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In this photo made available by the Greenpeace International on Friday, Aug. 1, 2014, the Greenpeace ship Arctic Sunrise departs from Murmansk, Russia after it was held in the port by Russian authorities for eleven months. (DMITRI SHAROMOV/ASSOCIATED PRESS)
In this photo made available by the Greenpeace International on Friday, Aug. 1, 2014, the Greenpeace ship Arctic Sunrise departs from Murmansk, Russia after it was held in the port by Russian authorities for eleven months. (DMITRI SHAROMOV/ASSOCIATED PRESS)

Greenpeace ship seized by Russia in 2013 heads home to Netherlands Add to ...

The Greenpeace ship Arctic Sunrise departed for the Netherlands on Friday nearly a year after Russian authorities seized it during a protest against an oil platform, the Amsterdam-based environmental group said.

The Arctic Sunrise left the northern Russian port city of Murmansk and was headed to Amsterdam, Greenpeace International said.

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The ship was seized by Russian authorities in September, 2013, during a protest against the offshore oil platform, and the 30 people on board were arrested, including two Canadians. Greenpeace opposes the location of the platform within the Arctic Circle.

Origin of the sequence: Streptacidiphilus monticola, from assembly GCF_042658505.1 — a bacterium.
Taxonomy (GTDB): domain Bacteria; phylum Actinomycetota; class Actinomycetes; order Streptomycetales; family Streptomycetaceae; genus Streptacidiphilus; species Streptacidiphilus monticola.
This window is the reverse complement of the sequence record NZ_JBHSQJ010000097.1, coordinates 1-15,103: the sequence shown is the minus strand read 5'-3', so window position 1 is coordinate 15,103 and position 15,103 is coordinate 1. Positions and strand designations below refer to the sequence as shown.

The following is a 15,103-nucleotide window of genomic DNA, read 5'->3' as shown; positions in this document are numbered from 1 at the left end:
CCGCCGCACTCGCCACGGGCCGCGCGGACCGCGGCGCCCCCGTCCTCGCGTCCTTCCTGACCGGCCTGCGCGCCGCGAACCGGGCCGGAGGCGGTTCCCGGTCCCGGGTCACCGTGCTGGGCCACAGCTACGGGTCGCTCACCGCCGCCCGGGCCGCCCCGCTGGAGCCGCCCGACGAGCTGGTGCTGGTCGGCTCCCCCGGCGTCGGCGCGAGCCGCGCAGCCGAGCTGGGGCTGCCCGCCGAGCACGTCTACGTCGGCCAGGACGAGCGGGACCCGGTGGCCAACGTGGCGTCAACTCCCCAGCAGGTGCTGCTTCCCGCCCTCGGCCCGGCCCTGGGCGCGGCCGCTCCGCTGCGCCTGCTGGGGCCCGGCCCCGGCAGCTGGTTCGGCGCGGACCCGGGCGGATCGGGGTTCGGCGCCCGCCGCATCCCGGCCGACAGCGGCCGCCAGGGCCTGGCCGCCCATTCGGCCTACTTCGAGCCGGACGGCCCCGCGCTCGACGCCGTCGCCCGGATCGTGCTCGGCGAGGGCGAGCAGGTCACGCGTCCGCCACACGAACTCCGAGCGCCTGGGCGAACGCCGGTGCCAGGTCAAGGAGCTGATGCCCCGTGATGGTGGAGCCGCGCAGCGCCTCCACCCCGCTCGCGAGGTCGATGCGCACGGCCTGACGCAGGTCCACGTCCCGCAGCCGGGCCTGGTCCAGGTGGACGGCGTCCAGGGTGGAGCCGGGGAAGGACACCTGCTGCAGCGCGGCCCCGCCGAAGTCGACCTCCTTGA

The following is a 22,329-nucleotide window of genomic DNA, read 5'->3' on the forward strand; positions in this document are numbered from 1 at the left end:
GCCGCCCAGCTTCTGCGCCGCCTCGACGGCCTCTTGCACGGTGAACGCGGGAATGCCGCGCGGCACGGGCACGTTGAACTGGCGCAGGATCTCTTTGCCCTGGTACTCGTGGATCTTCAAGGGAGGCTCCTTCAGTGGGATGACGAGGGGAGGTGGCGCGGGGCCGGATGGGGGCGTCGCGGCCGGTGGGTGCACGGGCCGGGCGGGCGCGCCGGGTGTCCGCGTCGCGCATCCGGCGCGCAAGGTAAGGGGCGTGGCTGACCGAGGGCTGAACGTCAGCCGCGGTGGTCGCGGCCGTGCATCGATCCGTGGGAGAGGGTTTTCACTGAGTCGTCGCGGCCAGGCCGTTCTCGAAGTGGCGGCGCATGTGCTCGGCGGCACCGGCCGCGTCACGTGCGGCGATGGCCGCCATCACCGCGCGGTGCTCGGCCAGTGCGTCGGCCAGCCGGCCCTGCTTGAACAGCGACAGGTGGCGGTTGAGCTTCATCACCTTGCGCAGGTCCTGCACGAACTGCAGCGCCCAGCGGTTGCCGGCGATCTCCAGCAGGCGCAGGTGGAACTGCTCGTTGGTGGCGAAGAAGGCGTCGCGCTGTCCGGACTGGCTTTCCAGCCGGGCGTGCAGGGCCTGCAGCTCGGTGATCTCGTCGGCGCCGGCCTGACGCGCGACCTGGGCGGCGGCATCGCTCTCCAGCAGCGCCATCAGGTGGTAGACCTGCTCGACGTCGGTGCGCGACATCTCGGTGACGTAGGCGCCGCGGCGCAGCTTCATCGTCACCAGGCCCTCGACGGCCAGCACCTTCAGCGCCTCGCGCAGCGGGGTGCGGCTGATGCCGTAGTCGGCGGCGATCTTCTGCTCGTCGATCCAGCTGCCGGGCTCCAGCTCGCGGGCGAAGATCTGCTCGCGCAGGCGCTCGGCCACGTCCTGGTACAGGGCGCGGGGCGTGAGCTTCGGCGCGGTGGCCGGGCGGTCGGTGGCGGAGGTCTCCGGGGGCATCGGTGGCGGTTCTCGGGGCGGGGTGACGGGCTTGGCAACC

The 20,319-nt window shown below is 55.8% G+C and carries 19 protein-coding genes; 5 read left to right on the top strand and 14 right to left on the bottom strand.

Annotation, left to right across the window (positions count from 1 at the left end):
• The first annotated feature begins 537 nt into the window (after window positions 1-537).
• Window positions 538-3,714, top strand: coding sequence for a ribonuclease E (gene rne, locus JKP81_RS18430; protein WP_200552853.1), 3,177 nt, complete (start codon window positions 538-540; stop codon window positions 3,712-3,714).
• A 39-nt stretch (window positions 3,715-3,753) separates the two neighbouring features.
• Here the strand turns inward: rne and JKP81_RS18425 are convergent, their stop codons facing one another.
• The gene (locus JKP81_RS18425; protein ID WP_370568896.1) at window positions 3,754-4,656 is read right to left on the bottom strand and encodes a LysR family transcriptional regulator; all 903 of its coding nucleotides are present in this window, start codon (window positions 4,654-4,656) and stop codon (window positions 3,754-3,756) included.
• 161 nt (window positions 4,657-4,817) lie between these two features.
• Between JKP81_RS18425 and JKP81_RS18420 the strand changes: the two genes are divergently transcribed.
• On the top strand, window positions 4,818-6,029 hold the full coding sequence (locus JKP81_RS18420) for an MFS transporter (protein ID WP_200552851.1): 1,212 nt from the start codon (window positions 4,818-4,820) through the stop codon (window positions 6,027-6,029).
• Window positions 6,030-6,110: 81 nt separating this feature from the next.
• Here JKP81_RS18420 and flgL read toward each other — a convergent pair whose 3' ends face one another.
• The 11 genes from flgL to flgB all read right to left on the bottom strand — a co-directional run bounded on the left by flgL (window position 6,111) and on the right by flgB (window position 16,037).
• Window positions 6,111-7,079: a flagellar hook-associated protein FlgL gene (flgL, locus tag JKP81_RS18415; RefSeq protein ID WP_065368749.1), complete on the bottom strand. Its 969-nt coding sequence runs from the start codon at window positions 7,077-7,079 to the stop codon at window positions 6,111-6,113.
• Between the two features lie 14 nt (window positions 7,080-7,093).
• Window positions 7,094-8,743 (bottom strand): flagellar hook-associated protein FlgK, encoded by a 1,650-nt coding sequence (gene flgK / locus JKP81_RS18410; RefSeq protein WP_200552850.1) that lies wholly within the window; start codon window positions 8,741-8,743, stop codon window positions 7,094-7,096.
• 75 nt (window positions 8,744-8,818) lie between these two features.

The crew and journalists were initially charged with piracy and were held in Russian prisons for months after their arrest near the Prirazlomnaya platform. The activists arrested included two Canadians, Alexandre Paul and Paul Ruzycki.

The charges were later downgraded to hooliganism and they were eventually released shortly before the Sochi Olympics.

Russian authorities notified Greenpeace in early June the ship was to be released, and captain Daniel Rizzotti was allowed onboard on June 27. He said it was in need of repairs.

“An icebreaker like the Arctic Sunrise normally needs daily maintenance,” but had been left unattended after its seizure, he said. “In addition, the navigation, communication and safety equipment had been stripped or destroyed.”

His crew spent July making necessary repairs.

Greenpeace said the ship will undergo further repairs after arriving in Amsterdam within several days and will then return to use in its campaign against Arctic drilling as soon as possible.

With a report from The Canadian Press

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